"Crimea has always been Russian"


Executive summary

  • Slovakia is, due to its history, small size and geographic position, very sensitive to any notion of territorial revisionism. World War I serves as a historical context or subtext of current Slovak geopolitical thinking, which also contributes to how the war in Eastern Ukraine is perceived by the public and the elite in the Slovak media discourses taken under review
  • There is almost complete national consensus regarding the Trianon Treaty ending World War I, which is seen as a cornerstone of modern-day Slovakia. Although this issue is seen by most political actors as a historic event, which should not negatively influence Slovak–Hungarian relations, the very different interpretations and narratives regarding the Trianon Treaty in both countries could potentially be used by external hostile actors as a pretext to stoke tensions.
  • Similar unanimity is not present regarding the Russian annexation of Crimea or the status of the so-called people`s republics in eastern Ukraine. Slovakia, as one of the most pro-Russian countries in the whole region, is particularly vulnerable to information operations aimed at presenting Russia as a victim of Western aggression and its activities in Crimea and eastern Ukraine as fully legitimate, despite evidence to the contrary.
  • Russian soft power in Slovakia is quite significant and includes an eco-system of various pro-Kremlin media outlets: electronic, print, online fringe networks of media, politicians, extremist organisations and influential individuals, cultural and sport events and educational activities. Slovakia also witnessed elements of active measures combining a stick-and-carrot approach involving rides by the Russian motorbike club Night Wolves, which recently established its European headquarters in Slovakia, active paramilitary groups and the hacking of state institutions.
  • The issue of separatism and territorial revisionism in Slovakia is visible mostly in relation to the situation in Ukraine, especially the status of Crimea and the so-called Donetsk and Luhansk People’s Republics. Fringe media cover any issues related to Russia, including the conflict in Ukraine, much more frequently, and they closely follow the narrative and perspective of Kremlin, either directly using text from Russian sources or using their talking points and reasoning.
  • Mainstream media, on the other hand, follow the official foreign policy of Slovakia – supporting the territorial integrity of Ukraine, the non-recognition of the Crimea referendum and Russian annexation. However, fringe media manage to drive much more interaction and engagement on social media; therefore, their content often outperforms mainstream media. There is also growing mutual support and recognition between some fringe media and fringe politicians. Fringe media further disseminate their Facebook posts and provide them with ample space to reach beyond their traditional bubble, while politicians often use in their posts narratives widely disseminated by these media outlets.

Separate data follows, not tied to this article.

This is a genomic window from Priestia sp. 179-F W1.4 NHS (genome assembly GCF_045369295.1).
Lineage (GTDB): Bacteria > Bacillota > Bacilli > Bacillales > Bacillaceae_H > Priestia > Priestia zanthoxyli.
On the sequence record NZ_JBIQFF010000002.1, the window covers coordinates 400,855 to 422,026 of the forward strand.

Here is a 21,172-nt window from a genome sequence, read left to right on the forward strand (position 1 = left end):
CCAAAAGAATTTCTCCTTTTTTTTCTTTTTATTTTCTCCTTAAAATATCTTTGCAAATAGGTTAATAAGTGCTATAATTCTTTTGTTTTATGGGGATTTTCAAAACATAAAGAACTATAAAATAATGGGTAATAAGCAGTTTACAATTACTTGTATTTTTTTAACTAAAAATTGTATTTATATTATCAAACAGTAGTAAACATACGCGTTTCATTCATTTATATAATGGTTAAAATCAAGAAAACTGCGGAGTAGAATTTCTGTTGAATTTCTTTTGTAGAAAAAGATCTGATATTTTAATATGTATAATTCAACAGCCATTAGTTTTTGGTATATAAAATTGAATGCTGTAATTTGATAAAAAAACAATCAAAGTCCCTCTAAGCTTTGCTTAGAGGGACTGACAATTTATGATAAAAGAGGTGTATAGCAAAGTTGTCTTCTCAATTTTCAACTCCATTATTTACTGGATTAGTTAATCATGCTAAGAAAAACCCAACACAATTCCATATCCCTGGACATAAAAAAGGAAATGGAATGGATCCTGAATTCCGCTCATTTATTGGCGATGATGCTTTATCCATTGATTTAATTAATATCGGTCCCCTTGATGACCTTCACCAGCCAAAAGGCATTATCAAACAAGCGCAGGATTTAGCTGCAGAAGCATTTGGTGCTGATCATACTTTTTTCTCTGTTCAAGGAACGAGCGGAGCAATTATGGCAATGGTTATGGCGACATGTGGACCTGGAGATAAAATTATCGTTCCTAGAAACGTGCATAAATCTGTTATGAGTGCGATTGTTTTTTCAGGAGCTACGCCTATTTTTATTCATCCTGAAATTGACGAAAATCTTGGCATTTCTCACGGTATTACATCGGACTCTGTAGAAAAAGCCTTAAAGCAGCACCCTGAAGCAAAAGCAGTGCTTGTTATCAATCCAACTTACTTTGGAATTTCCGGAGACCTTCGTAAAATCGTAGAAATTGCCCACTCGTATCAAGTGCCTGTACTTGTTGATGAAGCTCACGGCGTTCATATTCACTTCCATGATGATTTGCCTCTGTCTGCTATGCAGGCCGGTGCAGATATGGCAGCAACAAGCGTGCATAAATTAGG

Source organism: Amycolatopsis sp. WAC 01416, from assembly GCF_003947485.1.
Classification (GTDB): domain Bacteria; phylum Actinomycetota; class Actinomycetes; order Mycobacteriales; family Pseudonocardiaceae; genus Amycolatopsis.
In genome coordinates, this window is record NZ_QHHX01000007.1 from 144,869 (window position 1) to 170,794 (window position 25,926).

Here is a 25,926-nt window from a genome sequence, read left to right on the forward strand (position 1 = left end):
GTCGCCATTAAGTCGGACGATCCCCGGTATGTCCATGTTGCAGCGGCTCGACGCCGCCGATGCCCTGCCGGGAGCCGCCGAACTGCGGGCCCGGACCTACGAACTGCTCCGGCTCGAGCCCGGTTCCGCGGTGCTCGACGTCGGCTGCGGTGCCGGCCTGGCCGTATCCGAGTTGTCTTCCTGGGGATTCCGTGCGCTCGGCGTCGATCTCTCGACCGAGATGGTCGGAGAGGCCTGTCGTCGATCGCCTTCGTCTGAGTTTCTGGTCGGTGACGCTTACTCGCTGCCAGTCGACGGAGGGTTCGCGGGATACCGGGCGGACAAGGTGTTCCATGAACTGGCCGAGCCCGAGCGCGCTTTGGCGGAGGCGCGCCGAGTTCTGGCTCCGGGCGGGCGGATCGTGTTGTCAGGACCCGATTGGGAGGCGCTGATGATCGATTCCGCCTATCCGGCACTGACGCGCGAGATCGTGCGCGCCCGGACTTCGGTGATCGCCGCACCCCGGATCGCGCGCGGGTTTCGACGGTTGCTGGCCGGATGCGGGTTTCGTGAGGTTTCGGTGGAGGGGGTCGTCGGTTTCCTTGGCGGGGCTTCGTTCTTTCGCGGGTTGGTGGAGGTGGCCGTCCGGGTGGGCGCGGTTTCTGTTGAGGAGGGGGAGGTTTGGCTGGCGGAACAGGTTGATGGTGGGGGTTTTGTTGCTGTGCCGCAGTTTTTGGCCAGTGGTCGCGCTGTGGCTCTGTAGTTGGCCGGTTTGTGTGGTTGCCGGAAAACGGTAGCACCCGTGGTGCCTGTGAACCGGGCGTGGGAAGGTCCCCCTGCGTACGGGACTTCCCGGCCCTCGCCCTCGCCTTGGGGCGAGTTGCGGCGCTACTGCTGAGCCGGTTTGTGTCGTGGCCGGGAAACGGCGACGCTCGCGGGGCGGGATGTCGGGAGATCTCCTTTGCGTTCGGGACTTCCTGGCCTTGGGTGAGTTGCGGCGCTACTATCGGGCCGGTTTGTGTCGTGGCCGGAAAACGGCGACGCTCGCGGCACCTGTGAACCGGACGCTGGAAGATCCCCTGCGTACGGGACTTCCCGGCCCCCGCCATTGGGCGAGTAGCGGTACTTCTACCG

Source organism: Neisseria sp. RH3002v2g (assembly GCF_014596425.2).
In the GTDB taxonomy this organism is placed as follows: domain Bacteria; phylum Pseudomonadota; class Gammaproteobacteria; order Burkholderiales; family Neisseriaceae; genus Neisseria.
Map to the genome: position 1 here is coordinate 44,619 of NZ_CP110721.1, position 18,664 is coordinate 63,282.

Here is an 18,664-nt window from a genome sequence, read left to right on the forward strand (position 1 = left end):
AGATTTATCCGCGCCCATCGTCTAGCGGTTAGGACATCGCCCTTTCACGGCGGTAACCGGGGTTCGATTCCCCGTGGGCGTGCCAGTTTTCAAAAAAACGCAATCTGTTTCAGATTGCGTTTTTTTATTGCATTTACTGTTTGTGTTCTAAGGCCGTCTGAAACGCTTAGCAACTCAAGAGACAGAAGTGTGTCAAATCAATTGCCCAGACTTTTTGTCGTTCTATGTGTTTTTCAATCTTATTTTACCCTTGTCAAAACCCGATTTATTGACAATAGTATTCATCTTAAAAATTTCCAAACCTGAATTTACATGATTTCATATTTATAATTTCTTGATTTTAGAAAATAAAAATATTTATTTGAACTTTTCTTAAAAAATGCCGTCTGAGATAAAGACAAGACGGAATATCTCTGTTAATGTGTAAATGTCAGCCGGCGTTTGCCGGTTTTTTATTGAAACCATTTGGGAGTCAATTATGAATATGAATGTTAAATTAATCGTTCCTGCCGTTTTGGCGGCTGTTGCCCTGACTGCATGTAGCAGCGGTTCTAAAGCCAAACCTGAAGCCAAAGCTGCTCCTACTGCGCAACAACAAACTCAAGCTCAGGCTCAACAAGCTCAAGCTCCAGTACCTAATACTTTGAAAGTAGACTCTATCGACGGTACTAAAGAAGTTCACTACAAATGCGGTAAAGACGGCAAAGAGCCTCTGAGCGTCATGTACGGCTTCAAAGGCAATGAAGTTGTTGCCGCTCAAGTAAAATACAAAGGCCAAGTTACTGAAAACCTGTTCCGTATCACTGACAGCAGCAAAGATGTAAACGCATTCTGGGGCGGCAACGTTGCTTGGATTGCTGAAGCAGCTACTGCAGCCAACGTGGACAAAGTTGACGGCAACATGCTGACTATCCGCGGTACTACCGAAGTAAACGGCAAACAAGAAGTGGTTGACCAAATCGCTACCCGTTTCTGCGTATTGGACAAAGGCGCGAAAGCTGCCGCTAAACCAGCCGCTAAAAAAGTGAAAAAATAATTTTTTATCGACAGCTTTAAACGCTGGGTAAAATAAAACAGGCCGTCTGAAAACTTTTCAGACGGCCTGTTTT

• The fringe media narratives analysed in the report are connected by a single thread: the positive perception of Russia and it actions in Ukraine and elsewhere, and the demonisation of the West (EU, NATO, United States) and its policies towards Russia (sanctions regime, Crimea). The sanctions regime is hurting Russia and Crimea; therefore, it is the immediate short-term strategic goal of Russia to create fissures in the unanimous support for sanctions at the level of the EU, including in Slovakia.
  • The network analysis of fringe media sources revealed that the fringe media ecosystem in Slovakia has relatively weak internal links, since each of the outlets aims for slightly different audiences and they are often in competition with each other. While the total number of fringe sources is quite significant, the whole landscape is dominated by several big players or network hubs organising the fringe pro-Russian discourse. Hlavné správy is the most important and best connected fringe news portal, using significant amount of Russian language sources, including official Russian authorities, pro-Russian de-facto authorities in Donbass and various Russian media.
  • The analysis of Facebook pages confirmed that the best performing pages with content related to revisionism and separatism are pro-Russian pages promoting openly Russian narratives related to Crimea, the conflict in Eastern Ukraine and the sanctions regime. Unsurprisingly the best performing stories with such content are on pro-Kremlin media, while far-right stories attract significantly less attention.
  • While we are aware of the fact that differing national or historical interpretations regarding the World Wars and territorial changes between Central-European countries cannot ultimately or permanently reconciled, the Kremlin and its local allies are continually launching disinformation campaigns to antagonize EU or NATO member states based on current-day or historical revisionist ideas to legitimize the Kremlin’s geopolitics. The Trianon Treaty is used by pro-Russian Hungarian extremists and fringe media to incite hatred against Slovakia, Romania or Ukraine, while Slovak pro-Russian actors’ support of “separatists” drives a wedge between Ukraine and Slovakia. Therefore, these revisionist narratives, supported or disseminated by the Kremlin’s affiliates, present a direct national security threat for the Euro-Atlantic Community in general, and for the Central-European region in particular.

 The full study is available here (pdf, 3,255 KB).

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